The net neutrality debate sparked (most recently) by Google and Verizon earlier this week continues. Now AT&T has weighed in, and unsurprisingly it appears to agree with the companies.
One of the biggest controversies of the Google/Verizon policy proposal is that wireless is being treated differently. AT&T says, "Wireless is different." In a post on the company's public policy blog, they write:
Data traffic on wireless networks continues to explode. And this is not only being driven by the ever-increasing use of smartphones. The per unit sales of wirelessly enabled portable devices (think netbooks, E-books, E-tablets and navigation devices) is expected to grow from approximately 6M in 2008 to 86M in 2014. It’s not surprising that mobile broadband data traffic is on a similar trajectory. The 90,000 terabytes of traffic per month that was carried on wireless networks in 2009 will mushroom to 3,600,000 TBs/month by 2014.
Pitted against this insatiable demand are wireless networks of finite and shared resources. Wireless networks simply cannot provide the same amount of capacity as wireline networks (i.e., DSL and cable). Fiber is to a wireline network what spectrum is to a wireless network, and as a transmission medium, the two simply do not compare. The theoretical top speed of a LTE carrier is 100 Mbps. By contrast, theoretical transmission speeds on fiber can reach as high as 25,000,000 Mbps. The 5 extra zeros tell the story.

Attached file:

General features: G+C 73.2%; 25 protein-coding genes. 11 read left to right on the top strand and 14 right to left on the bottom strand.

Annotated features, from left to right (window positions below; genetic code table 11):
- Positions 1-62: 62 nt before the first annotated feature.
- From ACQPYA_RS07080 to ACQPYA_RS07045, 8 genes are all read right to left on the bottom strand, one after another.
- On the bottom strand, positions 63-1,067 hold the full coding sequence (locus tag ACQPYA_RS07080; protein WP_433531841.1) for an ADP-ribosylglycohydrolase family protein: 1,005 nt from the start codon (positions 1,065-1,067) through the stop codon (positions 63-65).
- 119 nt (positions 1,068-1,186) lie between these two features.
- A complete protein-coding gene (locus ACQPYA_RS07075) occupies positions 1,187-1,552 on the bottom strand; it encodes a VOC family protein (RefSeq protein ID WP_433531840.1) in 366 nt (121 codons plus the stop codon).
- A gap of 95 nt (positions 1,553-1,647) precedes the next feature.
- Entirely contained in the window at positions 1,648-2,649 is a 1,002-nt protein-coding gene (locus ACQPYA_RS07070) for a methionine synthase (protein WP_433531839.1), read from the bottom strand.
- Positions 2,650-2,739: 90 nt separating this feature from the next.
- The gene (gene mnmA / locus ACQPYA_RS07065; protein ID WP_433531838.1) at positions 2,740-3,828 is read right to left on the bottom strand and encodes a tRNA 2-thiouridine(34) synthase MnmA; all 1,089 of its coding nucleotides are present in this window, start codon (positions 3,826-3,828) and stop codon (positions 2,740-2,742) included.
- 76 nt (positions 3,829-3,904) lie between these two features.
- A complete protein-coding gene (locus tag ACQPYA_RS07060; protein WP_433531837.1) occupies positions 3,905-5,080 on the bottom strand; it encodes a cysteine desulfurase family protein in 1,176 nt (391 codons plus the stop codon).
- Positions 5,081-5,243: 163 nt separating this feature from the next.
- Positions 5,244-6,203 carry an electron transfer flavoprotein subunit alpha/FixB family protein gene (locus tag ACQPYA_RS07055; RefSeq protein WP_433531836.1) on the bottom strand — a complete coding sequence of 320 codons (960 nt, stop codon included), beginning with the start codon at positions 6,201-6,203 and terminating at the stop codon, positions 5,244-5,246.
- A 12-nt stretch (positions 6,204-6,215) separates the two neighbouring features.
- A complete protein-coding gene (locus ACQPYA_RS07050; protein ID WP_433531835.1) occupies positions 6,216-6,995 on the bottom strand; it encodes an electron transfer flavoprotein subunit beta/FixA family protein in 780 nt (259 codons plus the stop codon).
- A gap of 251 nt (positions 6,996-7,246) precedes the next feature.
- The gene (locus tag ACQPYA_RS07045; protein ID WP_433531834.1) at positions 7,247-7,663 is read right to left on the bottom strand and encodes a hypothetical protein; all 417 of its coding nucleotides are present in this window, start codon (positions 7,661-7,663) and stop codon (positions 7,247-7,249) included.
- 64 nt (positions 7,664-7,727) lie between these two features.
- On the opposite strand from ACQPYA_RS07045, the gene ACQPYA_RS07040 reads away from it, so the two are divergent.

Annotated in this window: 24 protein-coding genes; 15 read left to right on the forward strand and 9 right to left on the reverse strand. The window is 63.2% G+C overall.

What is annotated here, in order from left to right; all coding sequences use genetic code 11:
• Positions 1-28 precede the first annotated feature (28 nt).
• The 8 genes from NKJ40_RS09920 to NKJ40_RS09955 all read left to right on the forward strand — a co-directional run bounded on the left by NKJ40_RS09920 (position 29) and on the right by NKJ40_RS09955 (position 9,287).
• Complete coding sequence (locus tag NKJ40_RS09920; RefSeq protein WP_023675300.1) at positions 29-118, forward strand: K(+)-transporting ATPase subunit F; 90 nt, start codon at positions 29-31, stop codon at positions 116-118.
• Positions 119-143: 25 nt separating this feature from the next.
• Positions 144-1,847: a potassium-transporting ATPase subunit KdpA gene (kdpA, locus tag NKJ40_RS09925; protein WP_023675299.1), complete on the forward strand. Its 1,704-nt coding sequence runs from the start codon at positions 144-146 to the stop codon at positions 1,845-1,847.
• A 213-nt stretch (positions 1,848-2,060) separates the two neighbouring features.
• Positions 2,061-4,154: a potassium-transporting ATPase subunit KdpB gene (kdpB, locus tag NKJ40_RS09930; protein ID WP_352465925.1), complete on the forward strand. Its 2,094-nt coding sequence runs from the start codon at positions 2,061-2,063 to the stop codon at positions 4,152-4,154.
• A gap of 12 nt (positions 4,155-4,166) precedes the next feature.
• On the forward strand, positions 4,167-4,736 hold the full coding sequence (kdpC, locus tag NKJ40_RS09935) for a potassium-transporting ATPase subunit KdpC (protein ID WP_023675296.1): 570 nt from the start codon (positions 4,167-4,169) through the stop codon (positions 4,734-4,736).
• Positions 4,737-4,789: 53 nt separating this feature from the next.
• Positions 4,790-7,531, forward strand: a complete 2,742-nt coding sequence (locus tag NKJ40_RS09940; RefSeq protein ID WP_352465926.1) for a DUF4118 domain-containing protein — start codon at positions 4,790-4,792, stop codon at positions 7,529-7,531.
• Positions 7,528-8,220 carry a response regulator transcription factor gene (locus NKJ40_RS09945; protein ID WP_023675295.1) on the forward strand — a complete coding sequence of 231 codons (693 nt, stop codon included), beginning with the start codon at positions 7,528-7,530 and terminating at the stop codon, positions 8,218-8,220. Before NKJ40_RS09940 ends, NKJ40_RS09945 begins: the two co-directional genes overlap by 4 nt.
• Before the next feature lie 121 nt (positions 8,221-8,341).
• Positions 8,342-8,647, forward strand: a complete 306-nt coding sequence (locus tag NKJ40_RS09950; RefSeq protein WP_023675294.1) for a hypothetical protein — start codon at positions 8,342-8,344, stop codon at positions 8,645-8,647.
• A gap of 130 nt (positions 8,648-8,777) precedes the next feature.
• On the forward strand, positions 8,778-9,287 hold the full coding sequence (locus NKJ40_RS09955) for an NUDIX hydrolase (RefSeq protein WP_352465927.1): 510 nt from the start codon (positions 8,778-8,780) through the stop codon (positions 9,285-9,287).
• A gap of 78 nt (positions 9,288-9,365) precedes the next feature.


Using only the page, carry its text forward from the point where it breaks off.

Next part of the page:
We are constantly striving to increase the efficiency of our spectrum resources, but the amount of available spectrum in any given market is finite. And while we regularly split cell sectors and add additional cell towers, there are very real limits placed on cell site construction by zoning and local approval boards.
AT&T says its doing its part by accelerating network efficiencies through network upgrades, capitalizing on complementary network infrastructure like WiFi and microcells, and deploying more cell sites while adding capacity to backhaul facilities.
The company also says that policymakers can help by reallocating more spectrum for CMRS use, and protecting wireless broadband networks from "onerous new net neutrality regulations". AT&T says that's vital to the growth of the industry.